The details, though, boggle the mind. The graphic here shows the complexity of the statistical procedure for correctly keeping track of all the little correlations that can occur among and between the search channels. (This graphic is courtesy Kyle Cranmer of NYU, one of the main Higgs combiners in the ATLAS experiment.)

A great deal of our meetings is devoted to studying the level of agreement between our observed spectra and predicted spectra based on full simulation or clever techniques using the actual observed data to predict the background. In the case of the search for the Higgs boson, there are a couple dozen “channels” in which to search, which reflect how the Higgs is produced and how it decays. The results from these individual channels are then combined into one final statistical analysis which essentially answers the question: is there evidence of Higgs boson production if the Higgs masses thus-and-such a value? What will be presented next week at CERN is in fact the result of that analysis and as much detail as possible about the results feeding into the answer.

This year has seen a dramatic leap in our knowledge about where the Higgs boson isn’t, and as of a few weeks ago the combined results from CMS And ATLAS left open only a small mass window from 115–140 GeV where it could exist. As luck would have it, the remaining mass region is the most difficult to explore with the LHC, but it has been clear for some time that with the data set anticipated this year, and now recorded and analyzed, the LHC could close the window even further, and perhaps all the way after combining the results from both experiments and with the data from the Tevatron. But the window will only close completely if the Higgs is not there.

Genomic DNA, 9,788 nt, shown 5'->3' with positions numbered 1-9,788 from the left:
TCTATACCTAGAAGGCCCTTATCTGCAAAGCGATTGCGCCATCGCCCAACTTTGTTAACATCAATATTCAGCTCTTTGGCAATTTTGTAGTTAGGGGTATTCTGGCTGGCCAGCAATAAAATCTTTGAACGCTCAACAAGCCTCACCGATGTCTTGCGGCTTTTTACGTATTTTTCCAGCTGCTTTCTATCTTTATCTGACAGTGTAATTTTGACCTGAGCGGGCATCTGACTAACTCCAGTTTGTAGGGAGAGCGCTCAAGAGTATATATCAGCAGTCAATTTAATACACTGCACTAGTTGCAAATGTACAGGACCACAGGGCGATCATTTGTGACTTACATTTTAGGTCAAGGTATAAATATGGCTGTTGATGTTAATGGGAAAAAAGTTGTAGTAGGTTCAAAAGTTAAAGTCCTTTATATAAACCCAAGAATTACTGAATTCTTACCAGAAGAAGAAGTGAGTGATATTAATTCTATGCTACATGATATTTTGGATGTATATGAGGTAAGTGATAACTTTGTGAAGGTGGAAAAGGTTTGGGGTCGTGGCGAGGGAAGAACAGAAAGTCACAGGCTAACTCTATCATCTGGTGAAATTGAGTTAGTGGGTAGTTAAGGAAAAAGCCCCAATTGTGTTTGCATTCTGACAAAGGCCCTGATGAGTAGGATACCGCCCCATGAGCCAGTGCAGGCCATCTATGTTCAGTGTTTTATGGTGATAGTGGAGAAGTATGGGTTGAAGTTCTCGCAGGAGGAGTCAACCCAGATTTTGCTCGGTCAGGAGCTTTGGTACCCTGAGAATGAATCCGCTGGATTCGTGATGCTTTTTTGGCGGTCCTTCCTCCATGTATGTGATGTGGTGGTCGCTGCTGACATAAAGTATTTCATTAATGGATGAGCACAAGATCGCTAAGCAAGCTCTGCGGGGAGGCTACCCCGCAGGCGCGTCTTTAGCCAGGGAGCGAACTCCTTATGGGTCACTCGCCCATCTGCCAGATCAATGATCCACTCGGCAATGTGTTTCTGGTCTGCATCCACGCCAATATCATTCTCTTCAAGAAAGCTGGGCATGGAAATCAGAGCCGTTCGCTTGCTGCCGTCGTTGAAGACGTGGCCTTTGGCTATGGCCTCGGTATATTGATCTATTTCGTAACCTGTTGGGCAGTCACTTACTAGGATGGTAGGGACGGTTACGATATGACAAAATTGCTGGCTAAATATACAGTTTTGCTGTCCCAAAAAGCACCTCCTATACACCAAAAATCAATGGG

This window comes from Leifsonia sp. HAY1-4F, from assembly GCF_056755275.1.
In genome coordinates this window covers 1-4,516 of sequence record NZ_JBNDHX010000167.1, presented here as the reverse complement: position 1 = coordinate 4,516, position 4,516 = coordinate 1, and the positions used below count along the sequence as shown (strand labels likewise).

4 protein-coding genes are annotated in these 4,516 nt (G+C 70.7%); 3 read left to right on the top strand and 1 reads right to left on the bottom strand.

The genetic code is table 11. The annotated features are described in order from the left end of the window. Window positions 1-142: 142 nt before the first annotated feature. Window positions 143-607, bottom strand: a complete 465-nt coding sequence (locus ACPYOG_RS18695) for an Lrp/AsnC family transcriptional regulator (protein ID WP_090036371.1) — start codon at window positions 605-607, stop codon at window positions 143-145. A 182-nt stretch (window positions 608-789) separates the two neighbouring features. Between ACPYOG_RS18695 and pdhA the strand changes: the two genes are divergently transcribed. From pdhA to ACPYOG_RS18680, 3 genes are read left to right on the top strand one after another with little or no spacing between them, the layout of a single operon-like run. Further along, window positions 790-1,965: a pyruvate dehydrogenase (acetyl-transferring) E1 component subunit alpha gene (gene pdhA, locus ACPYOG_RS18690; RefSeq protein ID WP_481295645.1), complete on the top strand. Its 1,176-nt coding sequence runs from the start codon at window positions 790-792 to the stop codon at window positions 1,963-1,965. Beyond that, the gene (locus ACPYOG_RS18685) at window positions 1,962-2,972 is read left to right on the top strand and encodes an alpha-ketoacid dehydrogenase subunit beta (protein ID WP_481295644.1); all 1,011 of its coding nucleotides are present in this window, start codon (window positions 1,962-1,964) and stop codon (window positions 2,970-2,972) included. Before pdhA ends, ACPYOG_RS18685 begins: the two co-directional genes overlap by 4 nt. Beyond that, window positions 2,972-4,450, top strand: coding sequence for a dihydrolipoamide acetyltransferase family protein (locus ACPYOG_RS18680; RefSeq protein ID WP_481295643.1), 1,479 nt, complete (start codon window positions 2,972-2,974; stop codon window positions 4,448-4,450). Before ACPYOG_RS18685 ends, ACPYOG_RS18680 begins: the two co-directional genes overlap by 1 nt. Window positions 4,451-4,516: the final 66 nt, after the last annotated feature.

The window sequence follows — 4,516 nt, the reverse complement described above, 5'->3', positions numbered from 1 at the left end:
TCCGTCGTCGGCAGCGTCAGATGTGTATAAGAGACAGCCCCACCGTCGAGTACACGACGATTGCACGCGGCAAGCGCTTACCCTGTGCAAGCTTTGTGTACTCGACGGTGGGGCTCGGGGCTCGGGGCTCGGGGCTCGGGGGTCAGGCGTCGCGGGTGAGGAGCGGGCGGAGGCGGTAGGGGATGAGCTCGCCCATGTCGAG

For a while, earlier this fall, there was rampant speculation in the science media about the possibility that “there is no Higgs boson” but as the allowed mass window has shrunk, it’s shrunk down right down to the region where we would expect the Higgs boson to exist, if it does. So we shouldn’t give up yet! We’ve known it will take a lot more data to establish the existence of the Higgs boson at the golden five sigma level and begin to measure its mass, etc., but by next summer I think the it should be clear one way or the other.

My own role in this whole process started years ago when I worked with my students and postdoc to create a new algorithms for identifying tau lepton decays (the tau is the heaviest partner of the electron), and helped develop new methods for calculating the Higgs boson mass from its decays to pairs of taus. By last year, before we had an appreciably large sample of physics data, we had established within the physics analysis groups the methods we wanted to deploy in this search. We teamed up with groups from other institutions and, a year ago, another professor (Sridhara Dasu from University of Wisconsin-Madison) and I led a team of about 10 students and postdocs in getting the first version of this analysis through the full process. It took months, but we eventually published the results in is a Physical Review Letter in the spring, as the LHC started to deliver much higher luminosity.